Perhaps, initially at least, Leeds has been fortunate in having individuals or groups willing to have a go. But in turn this has become a mutually reinforcing dynamic. For example, not only does Leeds have two Café Scientifiques but, as mentioned, the initiative was actually founded in Leeds by Duncan Dallas. In turn, the Café Scientifique inspired a number of other themed cafés, most of which seemed to have disappeared but from which Café Economique is a notable survivor. Likewise, as far as I know Taking Soundings is the only public debating forum of the Soundings journal in the UK. And for Leeds Salon, the nearby Huddersfield and Manchester Salons were major inspirations in us deciding to turn a small book group into a public debating forum. In other words, the existence of a few successful debating groups in and around Leeds has encouraged others to have a go. In turn, this has contributed to the steady build up over time a certain ‘culture of debate’, which has been important to the subsequent success of groups such ours.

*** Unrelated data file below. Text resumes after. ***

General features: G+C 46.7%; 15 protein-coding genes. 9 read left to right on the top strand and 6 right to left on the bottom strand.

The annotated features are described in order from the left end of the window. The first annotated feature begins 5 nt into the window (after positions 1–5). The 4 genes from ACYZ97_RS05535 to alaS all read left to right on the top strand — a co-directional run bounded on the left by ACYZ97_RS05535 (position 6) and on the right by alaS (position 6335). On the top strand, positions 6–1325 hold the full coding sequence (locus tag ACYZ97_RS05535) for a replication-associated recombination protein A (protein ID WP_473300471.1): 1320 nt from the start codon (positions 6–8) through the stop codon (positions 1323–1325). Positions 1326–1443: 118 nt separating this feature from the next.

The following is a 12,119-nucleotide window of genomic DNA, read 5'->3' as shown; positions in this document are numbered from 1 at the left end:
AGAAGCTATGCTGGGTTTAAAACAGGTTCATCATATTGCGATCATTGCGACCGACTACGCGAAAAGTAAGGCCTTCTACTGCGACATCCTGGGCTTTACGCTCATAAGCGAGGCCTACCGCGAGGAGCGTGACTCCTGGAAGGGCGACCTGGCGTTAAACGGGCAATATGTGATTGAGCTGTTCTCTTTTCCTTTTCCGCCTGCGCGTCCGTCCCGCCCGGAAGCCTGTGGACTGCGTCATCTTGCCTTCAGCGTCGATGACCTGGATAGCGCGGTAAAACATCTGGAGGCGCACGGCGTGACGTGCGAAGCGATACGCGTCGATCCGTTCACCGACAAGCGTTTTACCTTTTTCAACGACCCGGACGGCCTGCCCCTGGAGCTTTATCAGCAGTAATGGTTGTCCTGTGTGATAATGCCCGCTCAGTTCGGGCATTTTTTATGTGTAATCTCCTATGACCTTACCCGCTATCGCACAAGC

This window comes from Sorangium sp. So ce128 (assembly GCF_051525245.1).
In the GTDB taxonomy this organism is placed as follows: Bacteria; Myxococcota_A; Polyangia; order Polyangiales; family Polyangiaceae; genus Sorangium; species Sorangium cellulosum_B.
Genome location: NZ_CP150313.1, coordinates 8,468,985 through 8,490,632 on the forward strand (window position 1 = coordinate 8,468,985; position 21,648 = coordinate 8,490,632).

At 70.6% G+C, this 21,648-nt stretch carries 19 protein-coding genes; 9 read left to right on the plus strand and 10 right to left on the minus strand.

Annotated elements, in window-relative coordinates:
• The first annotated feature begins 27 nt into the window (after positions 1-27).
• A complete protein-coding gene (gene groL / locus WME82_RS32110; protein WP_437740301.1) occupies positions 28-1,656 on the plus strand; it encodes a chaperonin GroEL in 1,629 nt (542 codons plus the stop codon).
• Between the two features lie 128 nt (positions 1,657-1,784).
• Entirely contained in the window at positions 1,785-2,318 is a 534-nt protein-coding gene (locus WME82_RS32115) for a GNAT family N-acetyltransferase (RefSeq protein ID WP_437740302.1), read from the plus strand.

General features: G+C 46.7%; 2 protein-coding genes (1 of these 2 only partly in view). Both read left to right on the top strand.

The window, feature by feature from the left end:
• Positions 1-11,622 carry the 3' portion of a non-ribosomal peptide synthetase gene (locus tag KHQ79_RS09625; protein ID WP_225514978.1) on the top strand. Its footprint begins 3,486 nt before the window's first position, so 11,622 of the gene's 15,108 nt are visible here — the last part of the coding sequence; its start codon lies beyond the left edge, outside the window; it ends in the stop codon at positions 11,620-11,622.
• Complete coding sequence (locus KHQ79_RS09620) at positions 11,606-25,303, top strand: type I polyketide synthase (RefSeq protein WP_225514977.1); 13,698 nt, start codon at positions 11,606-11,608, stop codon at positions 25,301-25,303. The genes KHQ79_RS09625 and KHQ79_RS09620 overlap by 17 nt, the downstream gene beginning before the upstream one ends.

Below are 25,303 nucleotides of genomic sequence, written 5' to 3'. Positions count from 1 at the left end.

If you think about it, the idea of going out for an evening to sit amongst possible strangers discussing politics, science or culture might seem an odd or daunting prospect, especially in today’s more de-politicised culture. But the growth of initiatives both encourages, and normalises them for, the potential newcomer, helping build a broader public intellectual audience within Leeds and beyond used to the concept and format. This in turn has been aided by the development of links and relations amongst many of the above groups which have promoted wider awareness of the opportunities to engage in, or simply sit and listen, to open public debate: whether that’s about some of the most important issues of our time, or just anything we think is interesting or worth discussing.

The growth of debating groups isn’t unique to Leeds, but Leeds certainly seems uniquely blessed in terms of number and variety. This is an important cultural dynamic that should be made more aware of and that could, in time, see Leeds become a leading city of debate.

Thanks to Duncan Dallas (Café Scientifique – Chapel Allerton), Ann Clark (Café Scientifique – Headingley), Max Farrar (Taking Soundings), and Ann Arblaster (Café Economique) for biographical information.